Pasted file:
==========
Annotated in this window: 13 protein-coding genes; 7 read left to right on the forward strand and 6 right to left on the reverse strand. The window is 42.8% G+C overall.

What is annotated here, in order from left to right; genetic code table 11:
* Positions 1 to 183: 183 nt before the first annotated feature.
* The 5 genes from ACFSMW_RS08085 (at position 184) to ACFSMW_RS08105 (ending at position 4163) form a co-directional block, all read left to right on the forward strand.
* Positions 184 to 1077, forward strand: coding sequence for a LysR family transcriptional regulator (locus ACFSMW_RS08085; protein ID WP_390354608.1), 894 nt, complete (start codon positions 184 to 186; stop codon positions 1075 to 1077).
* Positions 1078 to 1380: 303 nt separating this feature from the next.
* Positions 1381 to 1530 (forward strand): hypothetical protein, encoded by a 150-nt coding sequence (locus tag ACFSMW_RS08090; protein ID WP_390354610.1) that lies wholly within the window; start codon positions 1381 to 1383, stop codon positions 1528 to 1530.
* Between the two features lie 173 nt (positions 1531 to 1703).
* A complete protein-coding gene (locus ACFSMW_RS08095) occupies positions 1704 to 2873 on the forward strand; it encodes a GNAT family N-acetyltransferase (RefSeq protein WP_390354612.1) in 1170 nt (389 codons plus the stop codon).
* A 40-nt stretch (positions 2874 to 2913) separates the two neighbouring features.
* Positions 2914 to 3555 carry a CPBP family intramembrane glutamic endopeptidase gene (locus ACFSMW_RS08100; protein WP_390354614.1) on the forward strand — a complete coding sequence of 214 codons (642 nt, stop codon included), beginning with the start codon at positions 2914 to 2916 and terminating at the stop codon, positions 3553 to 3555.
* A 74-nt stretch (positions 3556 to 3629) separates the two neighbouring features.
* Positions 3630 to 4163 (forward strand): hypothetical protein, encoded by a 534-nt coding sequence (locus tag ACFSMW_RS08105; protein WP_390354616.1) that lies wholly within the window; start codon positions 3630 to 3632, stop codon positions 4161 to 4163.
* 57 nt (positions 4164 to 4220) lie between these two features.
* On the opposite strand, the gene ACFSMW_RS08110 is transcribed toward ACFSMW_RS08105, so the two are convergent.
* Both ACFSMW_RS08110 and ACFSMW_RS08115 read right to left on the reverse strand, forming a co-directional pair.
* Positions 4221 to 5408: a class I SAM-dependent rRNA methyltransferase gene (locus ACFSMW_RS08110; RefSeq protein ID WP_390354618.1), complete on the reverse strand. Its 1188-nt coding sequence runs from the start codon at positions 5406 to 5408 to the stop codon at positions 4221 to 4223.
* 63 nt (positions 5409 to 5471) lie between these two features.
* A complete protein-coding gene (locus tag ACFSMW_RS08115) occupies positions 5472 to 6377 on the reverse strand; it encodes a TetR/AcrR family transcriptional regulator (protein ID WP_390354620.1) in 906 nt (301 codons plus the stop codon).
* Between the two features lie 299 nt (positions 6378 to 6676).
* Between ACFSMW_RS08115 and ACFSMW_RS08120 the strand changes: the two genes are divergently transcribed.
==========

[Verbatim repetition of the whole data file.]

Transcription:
Annotated in this window: 13 protein-coding genes; 7 read left to right on the forward strand and 6 right to left on the reverse strand. The window is 42.8% G+C overall.

What is annotated here, in order from left to right; genetic code table 11:
* Positions 1 to 183: 183 nt before the first annotated feature.
* The 5 genes from ACFSMW_RS08085 (at position 184) to ACFSMW_RS08105 (ending at position 4163) form a co-directional block, all read left to right on the forward strand.
* Positions 184 to 1077, forward strand: coding sequence for a LysR family transcriptional regulator (locus ACFSMW_RS08085; protein ID WP_390354608.1), 894 nt, complete (start codon positions 184 to 186; stop codon positions 1075 to 1077).
* Positions 1078 to 1380: 303 nt separating this feature from the next.
* Positions 1381 to 1530 (forward strand): hypothetical protein, encoded by a 150-nt coding sequence (locus tag ACFSMW_RS08090; protein ID WP_390354610.1) that lies wholly within the window; start codon positions 1381 to 1383, stop codon positions 1528 to 1530.
* Between the two features lie 173 nt (positions 1531 to 1703).
* A complete protein-coding gene (locus ACFSMW_RS08095) occupies positions 1704 to 2873 on the forward strand; it encodes a GNAT family N-acetyltransferase (RefSeq protein WP_390354612.1) in 1170 nt (389 codons plus the stop codon).
* A 40-nt stretch (positions 2874 to 2913) separates the two neighbouring features.
* Positions 2914 to 3555 carry a CPBP family intramembrane glutamic endopeptidase gene (locus ACFSMW_RS08100; protein WP_390354614.1) on the forward strand — a complete coding sequence of 214 codons (642 nt, stop codon included), beginning with the start codon at positions 2914 to 2916 and terminating at the stop codon, positions 3553 to 3555.
* A 74-nt stretch (positions 3556 to 3629) separates the two neighbouring features.
* Positions 3630 to 4163 (forward strand): hypothetical protein, encoded by a 534-nt coding sequence (locus tag ACFSMW_RS08105; protein WP_390354616.1) that lies wholly within the window; start codon positions 3630 to 3632, stop codon positions 4161 to 4163.
* 57 nt (positions 4164 to 4220) lie between these two features.
* On the opposite strand, the gene ACFSMW_RS08110 is transcribed toward ACFSMW_RS08105, so the two are convergent.
* Both ACFSMW_RS08110 and ACFSMW_RS08115 read right to left on the reverse strand, forming a co-directional pair.
* Positions 4221 to 5408: a class I SAM-dependent rRNA methyltransferase gene (locus ACFSMW_RS08110; RefSeq protein ID WP_390354618.1), complete on the reverse strand. Its 1188-nt coding sequence runs from the start codon at positions 5406 to 5408 to the stop codon at positions 4221 to 4223.
* 63 nt (positions 5409 to 5471) lie between these two features.
* A complete protein-coding gene (locus tag ACFSMW_RS08115) occupies positions 5472 to 6377 on the reverse strand; it encodes a TetR/AcrR family transcriptional regulator (protein ID WP_390354620.1) in 906 nt (301 codons plus the stop codon).
* Between the two features lie 299 nt (positions 6378 to 6676).
* Between ACFSMW_RS08115 and ACFSMW_RS08120 the strand changes: the two genes are divergently transcribed.